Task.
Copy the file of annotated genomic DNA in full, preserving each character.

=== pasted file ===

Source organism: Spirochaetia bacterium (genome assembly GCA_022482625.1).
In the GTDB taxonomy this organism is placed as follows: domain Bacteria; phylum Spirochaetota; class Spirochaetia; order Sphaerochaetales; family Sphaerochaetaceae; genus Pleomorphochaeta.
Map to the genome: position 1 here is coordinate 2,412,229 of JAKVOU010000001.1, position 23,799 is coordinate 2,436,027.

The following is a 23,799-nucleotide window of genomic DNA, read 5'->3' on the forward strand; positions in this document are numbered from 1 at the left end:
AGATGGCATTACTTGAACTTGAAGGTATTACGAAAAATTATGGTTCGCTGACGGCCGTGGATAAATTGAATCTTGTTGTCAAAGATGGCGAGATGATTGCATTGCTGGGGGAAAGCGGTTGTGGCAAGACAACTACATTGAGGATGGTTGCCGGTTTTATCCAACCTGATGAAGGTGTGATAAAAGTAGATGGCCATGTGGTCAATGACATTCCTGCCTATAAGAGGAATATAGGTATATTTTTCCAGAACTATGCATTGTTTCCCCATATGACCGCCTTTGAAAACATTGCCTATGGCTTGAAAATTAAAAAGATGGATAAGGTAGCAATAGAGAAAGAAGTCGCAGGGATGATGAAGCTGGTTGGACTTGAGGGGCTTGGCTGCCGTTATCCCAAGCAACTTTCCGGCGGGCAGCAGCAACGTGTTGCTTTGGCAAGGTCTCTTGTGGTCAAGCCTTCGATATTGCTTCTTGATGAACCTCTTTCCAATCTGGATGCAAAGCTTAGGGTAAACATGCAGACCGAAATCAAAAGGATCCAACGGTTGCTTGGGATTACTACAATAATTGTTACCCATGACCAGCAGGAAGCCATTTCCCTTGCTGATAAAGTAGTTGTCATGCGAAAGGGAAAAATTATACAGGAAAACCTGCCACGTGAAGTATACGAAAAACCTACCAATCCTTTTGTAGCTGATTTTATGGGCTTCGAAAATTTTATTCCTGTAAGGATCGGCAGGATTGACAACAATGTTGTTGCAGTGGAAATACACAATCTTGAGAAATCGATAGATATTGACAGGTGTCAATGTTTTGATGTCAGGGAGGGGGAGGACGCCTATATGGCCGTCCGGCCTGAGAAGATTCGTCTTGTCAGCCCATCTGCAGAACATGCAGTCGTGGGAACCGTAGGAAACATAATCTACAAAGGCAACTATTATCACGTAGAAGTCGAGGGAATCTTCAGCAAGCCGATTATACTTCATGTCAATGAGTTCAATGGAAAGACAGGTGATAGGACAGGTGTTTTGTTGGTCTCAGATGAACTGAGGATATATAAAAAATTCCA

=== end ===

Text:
Source organism: Spirochaetia bacterium (genome assembly GCA_022482625.1).
In the GTDB taxonomy this organism is placed as follows: domain Bacteria; phylum Spirochaetota; class Spirochaetia; order Sphaerochaetales; family Sphaerochaetaceae; genus Pleomorphochaeta.
Map to the genome: position 1 here is coordinate 2,412,229 of JAKVOU010000001.1, position 23,799 is coordinate 2,436,027.

The following is a 23,799-nucleotide window of genomic DNA, read 5'->3' on the forward strand; positions in this document are numbered from 1 at the left end:
AGATGGCATTACTTGAACTTGAAGGTATTACGAAAAATTATGGTTCGCTGACGGCCGTGGATAAATTGAATCTTGTTGTCAAAGATGGCGAGATGATTGCATTGCTGGGGGAAAGCGGTTGTGGCAAGACAACTACATTGAGGATGGTTGCCGGTTTTATCCAACCTGATGAAGGTGTGATAAAAGTAGATGGCCATGTGGTCAATGACATTCCTGCCTATAAGAGGAATATAGGTATATTTTTCCAGAACTATGCATTGTTTCCCCATATGACCGCCTTTGAAAACATTGCCTATGGCTTGAAAATTAAAAAGATGGATAAGGTAGCAATAGAGAAAGAAGTCGCAGGGATGATGAAGCTGGTTGGACTTGAGGGGCTTGGCTGCCGTTATCCCAAGCAACTTTCCGGCGGGCAGCAGCAACGTGTTGCTTTGGCAAGGTCTCTTGTGGTCAAGCCTTCGATATTGCTTCTTGATGAACCTCTTTCCAATCTGGATGCAAAGCTTAGGGTAAACATGCAGACCGAAATCAAAAGGATCCAACGGTTGCTTGGGATTACTACAATAATTGTTACCCATGACCAGCAGGAAGCCATTTCCCTTGCTGATAAAGTAGTTGTCATGCGAAAGGGAAAAATTATACAGGAAAACCTGCCACGTGAAGTATACGAAAAACCTACCAATCCTTTTGTAGCTGATTTTATGGGCTTCGAAAATTTTATTCCTGTAAGGATCGGCAGGATTGACAACAATGTTGTTGCAGTGGAAATACACAATCTTGAGAAATCGATAGATATTGACAGGTGTCAATGTTTTGATGTCAGGGAGGGGGAGGACGCCTATATGGCCGTCCGGCCTGAGAAGATTCGTCTTGTCAGCCCATCTGCAGAACATGCAGTCGTGGGAACCGTAGGAAACATAATCTACAAAGGCAACTATTATCACGTAGAAGTCGAGGGAATCTTCAGCAAGCCGATTATACTTCATGTCAATGAGTTCAATGGAAAGACAGGTGATAGGACAGGTGTTTTGTTGGTCTCAGATGAACTGAGGATATATAAAAAATTCCA